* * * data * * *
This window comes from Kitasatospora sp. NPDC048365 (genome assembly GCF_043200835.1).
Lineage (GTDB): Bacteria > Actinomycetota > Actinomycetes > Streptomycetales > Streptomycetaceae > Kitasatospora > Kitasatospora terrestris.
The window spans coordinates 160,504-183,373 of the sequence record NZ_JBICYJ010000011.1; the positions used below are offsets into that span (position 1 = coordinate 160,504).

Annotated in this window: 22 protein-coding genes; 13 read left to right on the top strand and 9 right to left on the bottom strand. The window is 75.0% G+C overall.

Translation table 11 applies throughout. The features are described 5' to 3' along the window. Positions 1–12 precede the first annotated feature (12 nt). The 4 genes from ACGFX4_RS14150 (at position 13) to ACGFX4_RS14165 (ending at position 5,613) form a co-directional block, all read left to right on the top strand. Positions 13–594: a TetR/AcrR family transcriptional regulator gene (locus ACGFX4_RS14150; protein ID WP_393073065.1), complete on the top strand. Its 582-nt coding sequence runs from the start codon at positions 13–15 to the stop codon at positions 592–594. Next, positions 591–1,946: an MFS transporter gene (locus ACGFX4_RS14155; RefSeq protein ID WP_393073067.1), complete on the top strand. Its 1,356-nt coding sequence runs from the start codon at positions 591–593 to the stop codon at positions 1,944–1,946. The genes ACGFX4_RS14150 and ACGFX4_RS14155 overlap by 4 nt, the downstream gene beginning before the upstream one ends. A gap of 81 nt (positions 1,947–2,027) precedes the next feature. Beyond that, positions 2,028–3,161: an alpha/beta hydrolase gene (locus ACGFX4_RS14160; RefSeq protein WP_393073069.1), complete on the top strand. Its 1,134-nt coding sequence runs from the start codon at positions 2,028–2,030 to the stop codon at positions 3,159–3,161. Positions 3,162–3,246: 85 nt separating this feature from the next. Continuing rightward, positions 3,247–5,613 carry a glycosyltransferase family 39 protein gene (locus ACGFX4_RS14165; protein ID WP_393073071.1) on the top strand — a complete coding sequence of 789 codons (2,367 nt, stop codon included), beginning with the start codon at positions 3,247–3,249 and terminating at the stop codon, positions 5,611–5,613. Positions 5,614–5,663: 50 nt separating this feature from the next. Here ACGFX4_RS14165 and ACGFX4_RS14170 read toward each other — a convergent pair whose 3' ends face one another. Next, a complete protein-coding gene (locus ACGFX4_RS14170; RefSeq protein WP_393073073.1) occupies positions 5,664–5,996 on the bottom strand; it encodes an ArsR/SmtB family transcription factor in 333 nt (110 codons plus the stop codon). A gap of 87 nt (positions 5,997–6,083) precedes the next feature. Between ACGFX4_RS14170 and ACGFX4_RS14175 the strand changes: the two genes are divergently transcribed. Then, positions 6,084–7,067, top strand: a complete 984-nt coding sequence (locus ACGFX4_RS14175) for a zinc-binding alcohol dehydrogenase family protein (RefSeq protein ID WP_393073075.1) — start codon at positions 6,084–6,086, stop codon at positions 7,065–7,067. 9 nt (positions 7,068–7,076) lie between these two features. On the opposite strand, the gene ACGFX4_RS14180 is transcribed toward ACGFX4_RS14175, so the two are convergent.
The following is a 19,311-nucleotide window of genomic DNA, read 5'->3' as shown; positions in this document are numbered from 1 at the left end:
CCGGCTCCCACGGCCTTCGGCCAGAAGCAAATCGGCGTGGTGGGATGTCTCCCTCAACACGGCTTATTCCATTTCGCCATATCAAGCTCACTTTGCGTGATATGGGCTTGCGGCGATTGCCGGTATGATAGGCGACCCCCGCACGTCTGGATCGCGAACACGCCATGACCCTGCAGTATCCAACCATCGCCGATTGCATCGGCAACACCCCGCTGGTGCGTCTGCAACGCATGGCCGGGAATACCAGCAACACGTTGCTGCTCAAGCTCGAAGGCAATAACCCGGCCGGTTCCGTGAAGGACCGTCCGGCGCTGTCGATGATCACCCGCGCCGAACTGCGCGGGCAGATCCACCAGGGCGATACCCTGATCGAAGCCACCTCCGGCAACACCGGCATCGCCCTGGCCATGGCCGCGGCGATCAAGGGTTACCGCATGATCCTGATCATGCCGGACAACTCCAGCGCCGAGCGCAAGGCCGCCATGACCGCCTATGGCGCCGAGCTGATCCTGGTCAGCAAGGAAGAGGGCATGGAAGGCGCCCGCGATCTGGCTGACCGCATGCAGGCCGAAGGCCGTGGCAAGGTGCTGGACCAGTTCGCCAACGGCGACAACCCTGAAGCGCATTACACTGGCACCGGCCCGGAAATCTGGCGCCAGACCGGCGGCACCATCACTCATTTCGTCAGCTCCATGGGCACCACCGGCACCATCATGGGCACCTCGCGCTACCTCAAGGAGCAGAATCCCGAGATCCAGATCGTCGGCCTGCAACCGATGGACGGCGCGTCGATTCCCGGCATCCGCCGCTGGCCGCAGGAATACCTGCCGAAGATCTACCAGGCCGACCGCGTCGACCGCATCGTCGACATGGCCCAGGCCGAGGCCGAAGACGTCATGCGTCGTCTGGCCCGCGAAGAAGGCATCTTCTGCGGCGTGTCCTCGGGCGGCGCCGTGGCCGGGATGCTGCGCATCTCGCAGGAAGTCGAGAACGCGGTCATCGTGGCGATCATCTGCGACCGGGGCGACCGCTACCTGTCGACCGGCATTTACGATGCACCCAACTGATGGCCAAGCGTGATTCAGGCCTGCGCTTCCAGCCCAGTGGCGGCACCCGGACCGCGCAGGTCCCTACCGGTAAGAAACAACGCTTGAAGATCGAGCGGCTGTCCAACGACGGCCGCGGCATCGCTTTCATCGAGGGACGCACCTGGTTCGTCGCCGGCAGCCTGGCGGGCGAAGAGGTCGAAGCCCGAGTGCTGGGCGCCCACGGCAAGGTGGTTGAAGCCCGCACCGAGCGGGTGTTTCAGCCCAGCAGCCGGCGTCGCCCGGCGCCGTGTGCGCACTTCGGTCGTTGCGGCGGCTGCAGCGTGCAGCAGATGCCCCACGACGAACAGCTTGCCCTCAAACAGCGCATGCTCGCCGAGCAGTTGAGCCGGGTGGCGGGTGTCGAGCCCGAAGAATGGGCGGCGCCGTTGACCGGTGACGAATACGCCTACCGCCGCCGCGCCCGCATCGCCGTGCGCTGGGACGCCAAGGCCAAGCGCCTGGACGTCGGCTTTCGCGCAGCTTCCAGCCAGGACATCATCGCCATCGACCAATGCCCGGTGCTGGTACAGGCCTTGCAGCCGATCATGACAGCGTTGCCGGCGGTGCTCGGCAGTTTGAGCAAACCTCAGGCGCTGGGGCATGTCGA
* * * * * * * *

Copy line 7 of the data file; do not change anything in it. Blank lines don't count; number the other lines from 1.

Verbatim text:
CCGGCTCCCACGGCCTTCGGCCAGAAGCAAATCGGCGTGGTGGGATGTCTCCCTCAACACGGCTTATTCCATTTCGCCATATCAAGCTCACTTTGCGTGATATGGGCTTGCGGCGATTGCCGGTATGATAGGCGACCCCCGCACGTCTGGATCGCGAACACGCCATGACCCTGCAGTATCCAACCATCGCCGATTGCATCGGCAACACCCCGCTGGTGCGTCTGCAACGCATGGCCGGGAATACCAGCAACACGTTGCTGCTCAAGCTCGAAGGCAATAACCCGGCCGGTTCCGTGAAGGACCGTCCGGCGCTGTCGATGATCACCCGCGCCGAACTGCGCGGGCAGATCCACCAGGGCGATACCCTGATCGAAGCCACCTCCGGCAACACCGGCATCGCCCTGGCCATGGCCGCGGCGATCAAGGGTTACCGCATGATCCTGATCATGCCGGACAACTCCAGCGCCGAGCGCAAGGCCGCCATGACCGCCTATGGCGCCGAGCTGATCCTGGTCAGCAAGGAAGAGGGCATGGAAGGCGCCCGCGATCTGGCTGACCGCATGCAGGCCGAAGGCCGTGGCAAGGTGCTGGACCAGTTCGCCAACGGCGACAACCCTGAAGCGCATTACACTGGCACCGGCCCGGAAATCTGGCGCCAGACCGGCGGCACCATCACTCATTTCGTCAGCTCCATGGGCACCACCGGCACCATCATGGGCACCTCGCGCTACCTCAAGGAGCAGAATCCCGAGATCCAGATCGTCGGCCTGCAACCGATGGACGGCGCGTCGATTCCCGGCATCCGCCGCTGGCCGCAGGAATACCTGCCGAAGATCTACCAGGCCGACCGCGTCGACCGCATCGTCGACATGGCCCAGGCCGAGGCCGAAGACGTCATGCGTCGTCTGGCCCGCGAAGAAGGCATCTTCTGCGGCGTGTCCTCGGGCGGCGCCGTGGCCGGGATGCTGCGCATCTCGCAGGAAGTCGAGAACGCGGTCATCGTGGCGATCATCTGCGACCGGGGCGACCGCTACCTGTCGACCGGCATTTACGATGCACCCAACTGATGGCCAAGCGTGATTCAGGCCTGCGCTTCCAGCCCAGTGGCGGCACCCGGACCGCGCAGGTCCCTACCGGTAAGAAACAACGCTTGAAGATCGAGCGGCTGTCCAACGACGGCCGCGGCATCGCTTTCATCGAGGGACGCACCTGGTTCGTCGCCGGCAGCCTGGCGGGCGAAGAGGTCGAAGCCCGAGTGCTGGGCGCCCACGGCAAGGTGGTTGAAGCCCGCACCGAGCGGGTGTTTCAGCCCAGCAGCCGGCGTCGCCCGGCGCCGTGTGCGCACTTCGGTCGTTGCGGCGGCTGCAGCGTGCAGCAGATGCCCCACGACGAACAGCTTGCCCTCAAACAGCGCATGCTCGCCGAGCAGTTGAGCCGGGTGGCGGGTGTCGAGCCCGAAGAATGGGCGGCGCCGTTGACCGGTGACGAATACGCCTACCGCCGCCGCGCCCGCATCGCCGTGCGCTGGGACGCCAAGGCCAAGCGCCTGGACGTCGGCTTTCGCGCAGCTTCCAGCCAGGACATCATCGCCATCGACCAATGCCCGGTGCTGGTACAGGCCTTGCAGCCGATCATGACAGCGTTGCCGGCGGTGCTCGGCAGTTTGAGCAAACCTCAGGCGCTGGGGCATGTCGA